Sucking your baby’s pacifier might protect them from allergies

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A surprising new study delved into why children form food allergies, and whether parents can do anything to prevent these annoying and sometimes deadly conditions.

Of the 128 moms finishing various meetings, 58 percent announced current pacifier use by their child.

Dr. Edward Zoratti, a co-author of the study and an allergist-immunologist at Henry Ford Health System, said the suppressed levels of IgE were evident in the babies at around 10 months of age until they were 18 months old.

Since they only tracked the babies for 18 months, they have no way of knowing if their antibody levels continue to be lower into early childhood and beyond. The researchers checked the babies' IgE levels at birth, 6 months and 18 months of age.

However, Abou-Jaoude cautions parents from concluding that sucking on their baby's pacifier to clean it will lower their child's risk of developing allergies. At that time, researchers in Sweden also concluded the "parental sucking of their infant's pacifier may reduce the risk of allergy development, possibly via immune stimulation by microbes transferred to the infant via the parent's saliva".

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"Further research is needed, but we believe the effect may be due to the transfer of health-promoting microbes from the parent's mouth", he said.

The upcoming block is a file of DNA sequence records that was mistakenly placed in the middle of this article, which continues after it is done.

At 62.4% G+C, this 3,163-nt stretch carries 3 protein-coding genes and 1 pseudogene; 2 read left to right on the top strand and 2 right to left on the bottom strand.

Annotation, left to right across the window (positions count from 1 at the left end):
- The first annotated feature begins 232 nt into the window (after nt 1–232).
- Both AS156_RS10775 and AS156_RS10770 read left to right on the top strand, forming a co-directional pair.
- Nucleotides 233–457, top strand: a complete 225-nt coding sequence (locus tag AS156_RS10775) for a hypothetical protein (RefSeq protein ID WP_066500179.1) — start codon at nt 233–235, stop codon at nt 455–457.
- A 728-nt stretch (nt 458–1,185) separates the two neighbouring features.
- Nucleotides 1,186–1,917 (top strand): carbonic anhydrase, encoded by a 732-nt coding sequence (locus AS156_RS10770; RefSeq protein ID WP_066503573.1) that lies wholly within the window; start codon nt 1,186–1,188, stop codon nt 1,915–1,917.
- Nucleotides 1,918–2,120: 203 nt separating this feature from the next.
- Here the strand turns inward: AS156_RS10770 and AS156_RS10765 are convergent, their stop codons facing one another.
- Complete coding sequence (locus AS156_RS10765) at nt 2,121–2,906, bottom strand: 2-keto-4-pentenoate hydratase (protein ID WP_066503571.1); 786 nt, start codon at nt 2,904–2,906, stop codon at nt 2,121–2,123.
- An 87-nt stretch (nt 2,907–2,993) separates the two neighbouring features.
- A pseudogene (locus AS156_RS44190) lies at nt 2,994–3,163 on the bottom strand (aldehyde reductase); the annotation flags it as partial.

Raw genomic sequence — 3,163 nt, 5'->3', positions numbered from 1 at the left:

A Henry Ford Health System study found that babies whose parents sucked on their pacifier to clean it had a lower level of the antibody that is linked to the development of allergies and asthma.

The new study, which hasn't been peer-reviewed, is "one more piece of data that early exposure to microbes helps prevent allergies", said Dr. Andrew MacGinnitie, clinical director of the Division of Immunology at Boston Children's Hospital.

"Based on these levels, you can't really tell what's going to happen to these kids in the future", Abou-Jaoude said, according to CNN.

In the latter study were 128 mothers used various techniques to clean the nipples that the baby had dropped on the floor: sterilized in boiling water or the dishwasher, washed with soap and water, you sucked on her. The conclusion seems to be supported by a previous study published in 2013 by Swedish researchers, who likewise found an association between parents sucking on their baby's pacifiers and a reduced risk of allergy development. "But that doesn't mean that if you have high IgE, you're definitely going to have allergies". Additional analyses indicated the differences were first seen at about 10 months.

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